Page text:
Bleb Grading System
Please use the links below to immediately access specific areas of the protocol
Standard Photo
To devise a system that is immediate, universally applicable and capable of accurately describing the range of blebs found after Trabeculectomy


Imaging the blebs.

The system relies on the ability to provide standard photographs of the superior conjunctiva. It is hoped that most digital cameras can provide these photographs. The standard photograph will be a mono image with the eye looking inferiorly to display the largest area available of the superior conjunctiva. The canthal margins should be the horizontal limits of the photograph.

A standard photograph is displayed.
  We recommend that the images be graded under magnification. Image magnification to a diagonal length of 15 inches, such as digitally enlarged images on a screen, would seem appropriate but individual centres are encouraged to use whatever imaging systems they have available.

In this grading system the grader is asked to make judgements about the appearance of the bleb. Standard reference photos are provided. Where the bleb being graded does not match the reference photographs then the best match should be selected. Describing a bleb, three main aspects have to be considered: area, height and vascularity. There are six criteria to assess: 2 describing area, 1 describing height and 3 describing vascularity.
1) Area
The peripheral margins (maximal area) of the bleb, as well as the central demarcated area of the bleb are assessed.

1a:       The central demarcated area of the bleb is compared with that of the total              conjunctival area visible in the picture. Usually this area is located over the              scleral trap door. On occasions when the entire bleb is uniform and not              demarcated then the central area will equal the peripheral margins.
  The area is given a score of 1-5 depending on its extension
             1= 0% (even a small demarcated area, if the value is closest to 0%, as              shown.)
             2= 25%
             3= 50%
             4= 75%
             5= 100%
The number given relates to the area that best describes what is found in the bleb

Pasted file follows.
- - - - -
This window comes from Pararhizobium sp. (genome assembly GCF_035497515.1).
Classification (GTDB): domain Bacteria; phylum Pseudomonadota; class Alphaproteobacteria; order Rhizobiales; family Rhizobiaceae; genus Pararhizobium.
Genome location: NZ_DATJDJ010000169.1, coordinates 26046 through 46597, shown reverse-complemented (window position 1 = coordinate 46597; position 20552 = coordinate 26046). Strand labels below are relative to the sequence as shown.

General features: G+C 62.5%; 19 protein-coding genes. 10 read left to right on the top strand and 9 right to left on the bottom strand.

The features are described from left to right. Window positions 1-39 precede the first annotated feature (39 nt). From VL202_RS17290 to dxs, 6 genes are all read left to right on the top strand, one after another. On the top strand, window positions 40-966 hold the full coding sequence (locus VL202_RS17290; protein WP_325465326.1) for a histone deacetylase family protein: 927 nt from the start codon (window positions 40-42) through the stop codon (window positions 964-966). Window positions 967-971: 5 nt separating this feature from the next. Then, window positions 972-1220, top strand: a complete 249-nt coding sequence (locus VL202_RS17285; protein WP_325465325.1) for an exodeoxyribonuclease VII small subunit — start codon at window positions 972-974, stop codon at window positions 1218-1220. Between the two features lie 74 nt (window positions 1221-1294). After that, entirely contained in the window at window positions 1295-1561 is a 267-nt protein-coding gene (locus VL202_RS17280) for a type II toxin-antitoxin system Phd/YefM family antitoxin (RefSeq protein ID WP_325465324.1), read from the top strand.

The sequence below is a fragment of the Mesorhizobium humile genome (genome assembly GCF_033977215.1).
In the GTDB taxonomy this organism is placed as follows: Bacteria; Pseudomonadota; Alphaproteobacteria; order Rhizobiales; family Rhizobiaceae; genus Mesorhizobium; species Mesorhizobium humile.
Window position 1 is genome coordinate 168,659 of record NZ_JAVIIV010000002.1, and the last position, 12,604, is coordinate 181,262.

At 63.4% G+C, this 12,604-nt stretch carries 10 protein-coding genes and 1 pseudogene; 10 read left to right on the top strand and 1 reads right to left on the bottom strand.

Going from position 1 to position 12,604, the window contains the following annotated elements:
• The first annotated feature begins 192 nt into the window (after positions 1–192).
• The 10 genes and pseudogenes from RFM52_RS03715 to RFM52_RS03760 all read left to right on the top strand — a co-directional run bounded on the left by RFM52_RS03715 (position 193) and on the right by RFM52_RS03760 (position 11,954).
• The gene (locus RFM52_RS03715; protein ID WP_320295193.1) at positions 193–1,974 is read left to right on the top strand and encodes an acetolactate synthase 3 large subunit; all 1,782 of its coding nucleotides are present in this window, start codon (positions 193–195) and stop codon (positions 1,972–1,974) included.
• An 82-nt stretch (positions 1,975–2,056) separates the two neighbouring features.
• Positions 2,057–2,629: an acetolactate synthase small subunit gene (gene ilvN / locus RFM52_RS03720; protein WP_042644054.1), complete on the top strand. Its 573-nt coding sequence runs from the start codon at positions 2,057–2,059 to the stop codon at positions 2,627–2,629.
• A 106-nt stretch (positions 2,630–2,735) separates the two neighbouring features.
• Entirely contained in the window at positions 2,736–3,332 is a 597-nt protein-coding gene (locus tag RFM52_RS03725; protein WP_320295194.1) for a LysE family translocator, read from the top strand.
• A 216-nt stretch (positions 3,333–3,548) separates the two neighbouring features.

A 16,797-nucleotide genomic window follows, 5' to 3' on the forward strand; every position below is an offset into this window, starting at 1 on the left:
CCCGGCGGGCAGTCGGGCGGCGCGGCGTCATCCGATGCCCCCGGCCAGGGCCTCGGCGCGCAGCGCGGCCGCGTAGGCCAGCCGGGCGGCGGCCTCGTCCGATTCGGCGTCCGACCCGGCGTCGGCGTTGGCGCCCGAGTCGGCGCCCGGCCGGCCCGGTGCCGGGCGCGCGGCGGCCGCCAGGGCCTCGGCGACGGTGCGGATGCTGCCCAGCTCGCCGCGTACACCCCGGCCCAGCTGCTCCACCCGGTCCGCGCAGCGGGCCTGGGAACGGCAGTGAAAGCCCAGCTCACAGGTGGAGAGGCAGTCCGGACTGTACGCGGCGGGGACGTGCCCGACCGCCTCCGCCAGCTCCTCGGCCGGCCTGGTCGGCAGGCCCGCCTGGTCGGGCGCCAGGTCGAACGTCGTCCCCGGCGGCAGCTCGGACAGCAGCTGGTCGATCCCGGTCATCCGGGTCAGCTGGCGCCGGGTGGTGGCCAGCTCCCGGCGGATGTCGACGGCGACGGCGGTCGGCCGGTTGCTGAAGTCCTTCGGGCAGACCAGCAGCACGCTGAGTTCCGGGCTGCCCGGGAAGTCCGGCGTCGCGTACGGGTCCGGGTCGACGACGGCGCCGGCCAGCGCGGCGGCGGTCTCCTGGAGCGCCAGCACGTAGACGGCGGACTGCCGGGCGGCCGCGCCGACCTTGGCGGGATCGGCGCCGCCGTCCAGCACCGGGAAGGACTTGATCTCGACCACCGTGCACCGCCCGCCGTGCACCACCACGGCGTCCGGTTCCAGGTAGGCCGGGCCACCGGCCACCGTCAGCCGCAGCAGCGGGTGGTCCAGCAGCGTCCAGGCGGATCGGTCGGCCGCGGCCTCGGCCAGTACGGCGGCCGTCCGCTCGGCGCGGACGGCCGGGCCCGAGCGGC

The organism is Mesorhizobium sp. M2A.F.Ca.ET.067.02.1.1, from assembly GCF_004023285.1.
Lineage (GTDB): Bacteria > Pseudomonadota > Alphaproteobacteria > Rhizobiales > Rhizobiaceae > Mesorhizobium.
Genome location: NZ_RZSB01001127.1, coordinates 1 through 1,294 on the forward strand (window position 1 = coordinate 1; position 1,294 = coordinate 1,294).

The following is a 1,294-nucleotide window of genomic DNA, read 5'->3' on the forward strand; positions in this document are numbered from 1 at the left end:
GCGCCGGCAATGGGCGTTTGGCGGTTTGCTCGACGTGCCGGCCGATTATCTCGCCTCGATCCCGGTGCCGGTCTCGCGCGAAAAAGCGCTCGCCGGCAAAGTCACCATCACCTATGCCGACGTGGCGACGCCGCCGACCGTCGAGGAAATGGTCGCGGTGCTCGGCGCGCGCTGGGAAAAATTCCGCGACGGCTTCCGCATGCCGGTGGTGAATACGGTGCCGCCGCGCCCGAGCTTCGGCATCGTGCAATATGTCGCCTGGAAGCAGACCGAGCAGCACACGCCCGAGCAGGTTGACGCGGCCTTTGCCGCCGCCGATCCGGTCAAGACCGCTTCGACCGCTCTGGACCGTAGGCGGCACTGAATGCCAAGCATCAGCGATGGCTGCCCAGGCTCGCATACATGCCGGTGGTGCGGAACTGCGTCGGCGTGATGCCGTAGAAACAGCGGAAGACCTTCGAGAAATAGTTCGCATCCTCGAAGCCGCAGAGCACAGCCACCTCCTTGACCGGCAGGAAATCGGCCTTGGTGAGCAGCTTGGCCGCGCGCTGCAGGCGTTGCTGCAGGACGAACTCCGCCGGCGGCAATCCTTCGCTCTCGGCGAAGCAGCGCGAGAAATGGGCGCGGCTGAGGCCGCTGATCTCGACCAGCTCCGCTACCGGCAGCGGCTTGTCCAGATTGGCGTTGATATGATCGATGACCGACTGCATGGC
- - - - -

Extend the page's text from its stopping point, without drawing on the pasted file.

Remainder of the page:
2a:      The whole, maximal area of the bleb (ie, its peripheral margins) is compared             with that of the total area visible in the photograph of conjunctiva. The area is             given a score of 1-5 depending on its extension.

            1= 0%
            2= 25%
            3= 50%
            4= 75%
            5= 100%

The number given relates to the area that best describes what is found in the picture. The area of diffusion can be difficult to detect. The best visual clues are found under magnification and are elevation of the conjunctiva at the limbus forming a shallow limbal gutter. A "boggy" appearance caused by the elevation of the conjunctiva allows the superficial conjunctival vessels to be distinct and the deeper episcleral vessels are less well defined.

Reference photographs are given.
The height is compared to the height of the reference photographs provided and the value given which best fits the height of the bleb being graded. This is applied to the highest point of the bleb and usually represents the centre. Give a score between 1-4.

The vascularity relates to various parts of the bleb:
3a:      the central demarcated area of the bleb; is the part of the bleb described in             point 1a.

3b:      the surrounding, peripheral part of the bleb (as described in 1b). When the             bleb does not have a peripheral part (eg an encysted bleb with no             surrounding  diffusion) then the margin between central bleb and non-bleb             should be described.

3c:       the peripheral, non-bleb conjunctiva. When considering a bleb of large area             (100%) then the peripheral non-bleb conjunctiva is not visible and the same             value for 3b should be added.

Each part is compared to standard photographs provided. The number given to each part relates to the picture that best fits the height of the bleb being graded. The vascularity may vary over the bleb area and the value chosen should best represent the majority of the area being considered.

           1: avascular
           2: normal vascularization
           3: mild vessel inflammation
           4: moderate vessel inflammation
           5: severe vessel inflammation

Where there is subconjunctival blood, this is to be graded with a note:
YES: if the subconjunctival blood is bigger than the scleral trap door
NO: if the subconjunctival blood is smaller than the scleral trap door (not clinically significant) or not found.

Reference photographs are provided.


Encysted bleb is one that has been walled off by the tenons capsule and therefore is elevated and tense in appearance.

Avascular blebs have areas of conjunctival thinning. The thin conjunctiva has no blood vessels.